Christianity & Censorship￼
Censorship is the word of the day. From the hubbub over the removal of Maus and other books from school curriculums, to the Joe Rogan and Neil Young Spotify clash, to Whoopi Goldberg’s recent suspension from The View, the issue of censorship remains in vogue.
While most people claim to be against censorship, their actions often suggest that what they are truly against is “being censored.” Censorship is thus advocated for under the less dystopian guise of “combating misinformation” or “protecting society from dangerous falsehoods.” Free speech is all good fun until someone starts spouting disagreeable or contrasting ideas. Henry Ford famously quipped: “Any customer can have a car painted any color he wants, so long as it is black.” In today’s culture anyone can have free speech, so long as they use that speech to agree with prescribed and approved cultural narratives.
The Church v. Censorship
Christians frequently express indignation at being the victims of censorship, and rightfully so. Look no further than the repeated attempts to censor books, articles, or social media posts supporting a traditional, biblical view of sexuality. Satan desires nothing more than to censor truth and amplify falsehood, which places the Church directly in the crosshairs.
At the same, Christians are not immune to the alluring power of censorship. Coercion, corporate pressure, boycotts, and calls for censorship have all been a part of the Church’s playbook throughout the years. When combating the secular influence of Hollywood, the Church’s default response has often been one of subtraction rather than addition; quicker to try and get disagreeable films pulled from theaters than to create alternative films to put into them. Churches can draw loud applause by denouncing the evils of secular entertainment, even while a legion of creative artists sit neglected in the pews week-after-week waiting for the Christmas program to roll around again in order for their God-given talents to be called upon.
The New Testament church demonstrated a clear counter to this censorship mindset. On the surface, the frequent condemnations of false teachers and prophets seemingly validates the need for censorship, but the context is important. The biblical authors appear largely uninterested in the teachings of false prophets in the public sphere. Instead, they focus directly and repeatedly on the false prophets infiltrating the church. Much like Jesus flipping tables in the temple, the emphasis is not to regulate the speech and actions of the unbelieving world, but to preserve the purity of the the truth in the Church, so that the faithful could take that truth into a world confused and led astray by lies. When it came to the outside world, the biblical solution to worldly philosophies was not to silence falsehoods, but to proclaim the truth with boldness and without compromise.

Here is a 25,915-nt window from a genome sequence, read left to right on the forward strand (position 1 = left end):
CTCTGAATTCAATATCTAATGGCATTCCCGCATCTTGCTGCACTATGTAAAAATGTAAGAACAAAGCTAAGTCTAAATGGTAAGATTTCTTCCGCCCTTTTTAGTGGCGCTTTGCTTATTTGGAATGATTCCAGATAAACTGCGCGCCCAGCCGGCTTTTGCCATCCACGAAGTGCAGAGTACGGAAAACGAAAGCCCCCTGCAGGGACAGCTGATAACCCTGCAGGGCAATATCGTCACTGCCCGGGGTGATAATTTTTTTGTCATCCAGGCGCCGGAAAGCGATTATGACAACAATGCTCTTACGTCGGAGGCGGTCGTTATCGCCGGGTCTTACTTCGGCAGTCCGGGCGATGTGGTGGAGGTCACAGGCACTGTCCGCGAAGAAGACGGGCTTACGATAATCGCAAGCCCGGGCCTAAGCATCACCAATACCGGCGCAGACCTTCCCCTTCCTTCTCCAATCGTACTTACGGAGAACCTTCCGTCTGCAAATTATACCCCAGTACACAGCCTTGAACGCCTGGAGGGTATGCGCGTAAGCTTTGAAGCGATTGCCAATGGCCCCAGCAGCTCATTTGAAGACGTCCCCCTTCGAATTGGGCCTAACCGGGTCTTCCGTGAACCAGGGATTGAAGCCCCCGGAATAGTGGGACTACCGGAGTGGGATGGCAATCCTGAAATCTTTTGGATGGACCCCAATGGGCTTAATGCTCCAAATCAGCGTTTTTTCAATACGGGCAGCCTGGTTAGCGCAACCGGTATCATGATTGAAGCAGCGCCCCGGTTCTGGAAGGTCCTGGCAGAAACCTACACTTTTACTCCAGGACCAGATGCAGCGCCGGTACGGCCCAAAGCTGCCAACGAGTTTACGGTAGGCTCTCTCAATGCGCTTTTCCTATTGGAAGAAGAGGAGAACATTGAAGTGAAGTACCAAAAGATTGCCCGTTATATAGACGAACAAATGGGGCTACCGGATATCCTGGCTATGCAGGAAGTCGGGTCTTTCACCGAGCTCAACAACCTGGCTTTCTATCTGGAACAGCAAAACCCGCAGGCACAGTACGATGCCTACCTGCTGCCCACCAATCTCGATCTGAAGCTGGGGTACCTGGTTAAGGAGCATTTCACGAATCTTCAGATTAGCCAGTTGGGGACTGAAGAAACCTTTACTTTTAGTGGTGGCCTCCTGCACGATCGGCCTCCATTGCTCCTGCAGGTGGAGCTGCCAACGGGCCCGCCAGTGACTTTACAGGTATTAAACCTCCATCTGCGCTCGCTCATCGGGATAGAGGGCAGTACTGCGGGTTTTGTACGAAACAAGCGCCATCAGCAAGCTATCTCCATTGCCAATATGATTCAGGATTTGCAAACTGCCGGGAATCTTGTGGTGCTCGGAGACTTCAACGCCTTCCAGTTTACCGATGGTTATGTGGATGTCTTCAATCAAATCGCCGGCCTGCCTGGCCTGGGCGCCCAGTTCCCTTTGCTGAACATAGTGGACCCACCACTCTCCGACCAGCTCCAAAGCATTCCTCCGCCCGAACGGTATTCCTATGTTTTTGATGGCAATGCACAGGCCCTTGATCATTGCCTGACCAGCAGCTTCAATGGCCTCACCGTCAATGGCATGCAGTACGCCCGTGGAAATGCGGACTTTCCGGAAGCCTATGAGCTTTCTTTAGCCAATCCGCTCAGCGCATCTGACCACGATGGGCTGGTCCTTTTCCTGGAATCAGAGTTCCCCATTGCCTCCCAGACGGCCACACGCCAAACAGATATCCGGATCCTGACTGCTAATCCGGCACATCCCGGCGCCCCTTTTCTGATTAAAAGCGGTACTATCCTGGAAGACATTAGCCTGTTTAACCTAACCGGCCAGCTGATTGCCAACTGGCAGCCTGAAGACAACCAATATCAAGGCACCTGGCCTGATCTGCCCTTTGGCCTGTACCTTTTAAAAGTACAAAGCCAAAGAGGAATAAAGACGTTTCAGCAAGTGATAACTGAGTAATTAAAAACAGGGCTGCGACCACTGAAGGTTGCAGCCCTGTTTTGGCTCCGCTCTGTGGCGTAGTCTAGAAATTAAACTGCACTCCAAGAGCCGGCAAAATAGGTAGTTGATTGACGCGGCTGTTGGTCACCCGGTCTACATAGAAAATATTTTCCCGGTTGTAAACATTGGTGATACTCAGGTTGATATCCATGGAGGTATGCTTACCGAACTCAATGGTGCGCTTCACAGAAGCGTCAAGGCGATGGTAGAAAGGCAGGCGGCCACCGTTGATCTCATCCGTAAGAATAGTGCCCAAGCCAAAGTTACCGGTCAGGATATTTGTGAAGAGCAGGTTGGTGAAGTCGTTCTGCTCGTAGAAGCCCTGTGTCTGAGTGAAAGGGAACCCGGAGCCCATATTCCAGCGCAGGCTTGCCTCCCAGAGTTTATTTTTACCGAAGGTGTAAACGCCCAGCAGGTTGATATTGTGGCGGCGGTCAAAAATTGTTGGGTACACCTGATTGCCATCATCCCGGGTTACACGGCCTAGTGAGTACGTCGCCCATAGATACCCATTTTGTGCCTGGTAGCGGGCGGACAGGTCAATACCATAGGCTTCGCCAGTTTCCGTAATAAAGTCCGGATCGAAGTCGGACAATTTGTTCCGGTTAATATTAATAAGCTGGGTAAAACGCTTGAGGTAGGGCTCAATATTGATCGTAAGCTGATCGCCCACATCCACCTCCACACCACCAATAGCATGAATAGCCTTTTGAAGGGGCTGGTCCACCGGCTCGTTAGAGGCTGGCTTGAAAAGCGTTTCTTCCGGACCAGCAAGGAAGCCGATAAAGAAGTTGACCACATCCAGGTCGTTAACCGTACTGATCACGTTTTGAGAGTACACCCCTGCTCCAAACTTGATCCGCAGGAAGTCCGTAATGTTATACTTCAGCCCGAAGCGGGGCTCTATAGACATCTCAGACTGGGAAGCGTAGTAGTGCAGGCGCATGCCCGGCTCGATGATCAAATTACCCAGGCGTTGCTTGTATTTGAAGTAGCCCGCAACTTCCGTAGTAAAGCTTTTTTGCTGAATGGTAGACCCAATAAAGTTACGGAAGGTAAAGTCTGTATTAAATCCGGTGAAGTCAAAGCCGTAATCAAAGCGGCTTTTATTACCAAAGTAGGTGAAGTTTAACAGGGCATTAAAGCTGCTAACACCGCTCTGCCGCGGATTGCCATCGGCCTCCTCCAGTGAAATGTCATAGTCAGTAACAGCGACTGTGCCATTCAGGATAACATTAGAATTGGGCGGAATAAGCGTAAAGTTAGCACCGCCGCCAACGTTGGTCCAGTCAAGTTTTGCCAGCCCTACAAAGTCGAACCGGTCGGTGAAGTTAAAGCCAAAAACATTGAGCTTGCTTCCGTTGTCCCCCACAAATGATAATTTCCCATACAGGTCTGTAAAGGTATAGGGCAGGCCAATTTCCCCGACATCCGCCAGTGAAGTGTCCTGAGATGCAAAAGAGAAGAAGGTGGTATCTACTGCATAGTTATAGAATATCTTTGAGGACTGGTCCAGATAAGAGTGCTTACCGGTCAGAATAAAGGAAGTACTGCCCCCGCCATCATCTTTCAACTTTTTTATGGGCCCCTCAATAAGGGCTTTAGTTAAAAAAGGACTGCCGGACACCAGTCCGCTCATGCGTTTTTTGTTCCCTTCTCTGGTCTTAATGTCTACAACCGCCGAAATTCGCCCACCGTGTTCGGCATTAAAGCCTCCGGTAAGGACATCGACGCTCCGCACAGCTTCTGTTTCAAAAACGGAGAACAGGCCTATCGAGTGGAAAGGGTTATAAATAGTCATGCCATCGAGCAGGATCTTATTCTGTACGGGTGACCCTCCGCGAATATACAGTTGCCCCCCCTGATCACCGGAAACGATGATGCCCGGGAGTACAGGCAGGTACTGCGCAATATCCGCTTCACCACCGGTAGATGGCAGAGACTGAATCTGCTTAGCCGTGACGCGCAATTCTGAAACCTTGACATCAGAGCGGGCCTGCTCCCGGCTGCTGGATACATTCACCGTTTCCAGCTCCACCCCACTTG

Darkness and Light
Christians are called to be light in a world of darkness (Matthew 5:14-16). Darkness does not overcome light; darkness is the absence of light. Removing darkness does not reveal more light; shining more light dispels darkness.
The Church cannot censor darkness out of the world. Jesus declared, “If you abide in my word, you are truly my disciples, and you will know the truth, and the truth will set you free” (John 8:31-32). The solution to false teaching is to abide in and proclaim the truth.
The early Christians had an unwavering conviction that the Gospel truth was better than any lie found in the world. They did not need to go around correcting every pagan prophet or secular ideology, they only needed to raise their voice and boldly proclaim the truth. If all secular opinions must be censored and silenced in order for the Church to gain a listening ear, then perhaps the Church should examine why its message has seemingly lost its power and appeal.
Open dialogue and freedom to express competing ideologies and worldviews benefits the Church, for any falsehood is exposed as empty when compared with the truth that can set people free. Of course, there are nuances. Opinions shared on a podcast or contained in a book available in a school library, for example, are categorically different from ideologies taught in an elementary school curriculum. The former represents contributions—good or bad—to public dialogue, where the ideas can be discussed and judged. A school classroom, however, is not a public dialogue.
Standing against censorship does not mean “everything goes.” Christians should not be apathetic toward ideologies pushed by secular society, particularly when children are concerned. But Christians should focus on shining light rather than overly fretting about the darkness. Freedom of speech and ideas should be the default posture.
Destroying is easier than creating. Being outraged about bad ideas is easier than thoughtfully contributing good ideas to counter them. The more an idea is banned or suppressed, the more alluring it becomes, and the faster it spreads. The Church cannot spend each day plucking every new weed. Instead, the Church must cultivate the soil with seeds of truth, so that the truth takes root and flourishes. Christians cannot censor a spiritually dead world into eternal life, but they can continue to proclaim the truth that sets people free.